Getting thrown in at the deep end is sometimes the only way to learn!
It’s the beginning of the New Year and I find myself reflecting on a lot of things whilst still overindulging in all the leftover pigs in blankets and mince pies. It’s a great time of year to look to new pastures, but also to look back on life and be proud of achievements made, or even chuckle at some of things done. The last few weeks for me have been pretty crazy and full of new experiences (some best forgotten entirely!) but I always have a chuckle to myself when I think of the time I bought a motorbike without having the slightest clue about these beautiful machines.
Location: Colombia. Date: 19th September 2017. Mood: extremely excitable. After riding two-up throughout Central America, I became restless not being the one behind the handle bars and enjoying my own adventure, so I bought my very first motorbike: a YBR125cc, and on this my friends taught me the basics of how to ride in the local car park. After a few hours of tootling past stationary cars, practising corners and having had enough of emergency stops - mainly because my lady bits were starting to turn the same colour blue as my bike (unsurprisingly my bike later earned the name of Bruiser) - it was time to take on the big bad roads of Medellin.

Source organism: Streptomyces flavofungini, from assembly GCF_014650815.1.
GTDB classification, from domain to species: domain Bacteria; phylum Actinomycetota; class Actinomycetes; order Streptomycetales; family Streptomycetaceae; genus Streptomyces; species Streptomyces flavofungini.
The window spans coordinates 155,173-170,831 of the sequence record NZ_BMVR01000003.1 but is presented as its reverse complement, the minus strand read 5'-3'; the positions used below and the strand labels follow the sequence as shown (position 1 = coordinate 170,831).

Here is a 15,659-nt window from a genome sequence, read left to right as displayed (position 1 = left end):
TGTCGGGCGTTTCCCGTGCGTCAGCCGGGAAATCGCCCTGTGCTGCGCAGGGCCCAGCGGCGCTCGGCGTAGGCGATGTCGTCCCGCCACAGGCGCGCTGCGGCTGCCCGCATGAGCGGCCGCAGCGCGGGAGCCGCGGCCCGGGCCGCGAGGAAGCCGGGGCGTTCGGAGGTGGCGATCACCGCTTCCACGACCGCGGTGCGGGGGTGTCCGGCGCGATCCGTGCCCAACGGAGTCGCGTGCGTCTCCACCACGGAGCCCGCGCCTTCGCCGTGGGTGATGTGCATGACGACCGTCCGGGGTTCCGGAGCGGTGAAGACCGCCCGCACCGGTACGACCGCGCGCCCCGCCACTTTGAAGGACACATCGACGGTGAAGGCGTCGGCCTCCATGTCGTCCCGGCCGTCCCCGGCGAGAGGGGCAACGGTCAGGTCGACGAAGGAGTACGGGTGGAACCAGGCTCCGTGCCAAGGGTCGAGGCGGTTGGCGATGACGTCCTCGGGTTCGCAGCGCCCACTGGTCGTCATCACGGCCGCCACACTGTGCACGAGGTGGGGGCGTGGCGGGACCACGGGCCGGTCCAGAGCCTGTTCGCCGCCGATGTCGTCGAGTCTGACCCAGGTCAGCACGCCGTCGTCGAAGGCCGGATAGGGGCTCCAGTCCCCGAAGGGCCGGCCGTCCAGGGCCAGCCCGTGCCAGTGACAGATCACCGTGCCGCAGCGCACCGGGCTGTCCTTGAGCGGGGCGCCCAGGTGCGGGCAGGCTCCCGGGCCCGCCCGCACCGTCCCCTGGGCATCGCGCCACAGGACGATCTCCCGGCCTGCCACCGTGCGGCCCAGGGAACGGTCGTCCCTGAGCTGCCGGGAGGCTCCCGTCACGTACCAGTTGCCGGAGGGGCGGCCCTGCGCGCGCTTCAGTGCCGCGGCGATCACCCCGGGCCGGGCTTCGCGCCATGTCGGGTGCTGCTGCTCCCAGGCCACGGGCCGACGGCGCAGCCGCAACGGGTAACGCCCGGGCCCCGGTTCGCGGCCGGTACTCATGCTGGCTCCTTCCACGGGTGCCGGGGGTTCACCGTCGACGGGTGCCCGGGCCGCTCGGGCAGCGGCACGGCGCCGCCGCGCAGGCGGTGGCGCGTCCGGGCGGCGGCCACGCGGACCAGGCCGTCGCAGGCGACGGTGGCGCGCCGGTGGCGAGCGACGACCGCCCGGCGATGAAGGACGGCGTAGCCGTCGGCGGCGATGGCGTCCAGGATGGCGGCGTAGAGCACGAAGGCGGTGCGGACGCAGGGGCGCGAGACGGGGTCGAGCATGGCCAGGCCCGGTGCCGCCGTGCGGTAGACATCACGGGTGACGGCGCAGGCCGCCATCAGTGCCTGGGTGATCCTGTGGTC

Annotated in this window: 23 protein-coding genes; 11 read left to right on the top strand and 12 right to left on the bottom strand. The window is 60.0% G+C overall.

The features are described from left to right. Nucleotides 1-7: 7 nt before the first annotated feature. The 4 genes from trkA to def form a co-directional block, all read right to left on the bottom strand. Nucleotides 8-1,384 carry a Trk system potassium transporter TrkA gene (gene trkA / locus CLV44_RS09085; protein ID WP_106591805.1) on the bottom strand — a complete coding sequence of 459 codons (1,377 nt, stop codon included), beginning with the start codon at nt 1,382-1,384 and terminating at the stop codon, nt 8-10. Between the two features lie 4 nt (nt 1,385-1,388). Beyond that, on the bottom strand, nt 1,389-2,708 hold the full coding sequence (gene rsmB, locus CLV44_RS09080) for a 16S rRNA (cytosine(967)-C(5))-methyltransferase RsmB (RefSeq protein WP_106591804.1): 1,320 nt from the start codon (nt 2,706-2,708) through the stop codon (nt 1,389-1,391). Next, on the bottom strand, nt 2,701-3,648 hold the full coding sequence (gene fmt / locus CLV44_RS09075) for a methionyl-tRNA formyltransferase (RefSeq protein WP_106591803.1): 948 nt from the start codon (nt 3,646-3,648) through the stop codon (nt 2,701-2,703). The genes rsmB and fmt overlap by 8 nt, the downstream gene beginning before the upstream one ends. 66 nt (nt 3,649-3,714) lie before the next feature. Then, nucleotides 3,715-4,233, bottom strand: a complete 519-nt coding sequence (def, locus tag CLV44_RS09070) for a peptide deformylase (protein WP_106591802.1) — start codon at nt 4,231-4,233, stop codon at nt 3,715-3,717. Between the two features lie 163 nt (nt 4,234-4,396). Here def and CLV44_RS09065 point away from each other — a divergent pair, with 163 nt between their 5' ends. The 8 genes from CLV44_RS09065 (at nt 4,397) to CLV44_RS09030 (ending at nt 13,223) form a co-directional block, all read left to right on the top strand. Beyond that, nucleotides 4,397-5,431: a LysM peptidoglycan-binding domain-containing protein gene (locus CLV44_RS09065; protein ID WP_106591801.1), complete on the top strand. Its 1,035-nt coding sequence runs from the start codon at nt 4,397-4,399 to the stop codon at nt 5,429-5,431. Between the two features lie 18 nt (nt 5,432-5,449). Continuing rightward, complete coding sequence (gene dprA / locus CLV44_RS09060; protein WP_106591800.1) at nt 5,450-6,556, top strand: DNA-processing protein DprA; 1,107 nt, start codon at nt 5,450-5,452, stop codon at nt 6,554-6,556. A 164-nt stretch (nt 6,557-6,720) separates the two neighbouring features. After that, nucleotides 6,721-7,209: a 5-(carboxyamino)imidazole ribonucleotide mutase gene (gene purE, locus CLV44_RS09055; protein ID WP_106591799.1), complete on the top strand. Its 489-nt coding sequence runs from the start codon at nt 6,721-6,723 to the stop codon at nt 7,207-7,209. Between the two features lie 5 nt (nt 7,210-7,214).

My first solo ride was to Pablo Escobar’s prison. A skeleton of what it originally was, but still full of history and an uneasy atmosphere. I followed my two friends on the hairpin roads up to the top of the mountain which, for my first ride, felt like the biggest mountain around. Inevitably, I fell off my bike trying to master turning a 180-degree corner on a two-wheeled machine. When my friends realised I was nowhere in sight they luckily came back to my rescue. Panic over, I dusted myself off and jumped back on the bike, not batting an eyelid as I wasn’t the only one who had fell off on those steep and perilous bends. After a self-tour around the prison and its grounds, I nervously hopped back on my bike, my right hand clutching the front brake for dear life as I anxiously drifted downwards back towards my hostel. I parked Bruiser back in the hostel car park, wiped my profusely sweating forehead and headed straight to the bar to look for something strong to calm my nerves. Later that evening it dawned on me that I had just bought a motorbike in a foreign country and didn’t really know what I was doing! Was this a big mistake, or was this going to be the start of an epic adventure?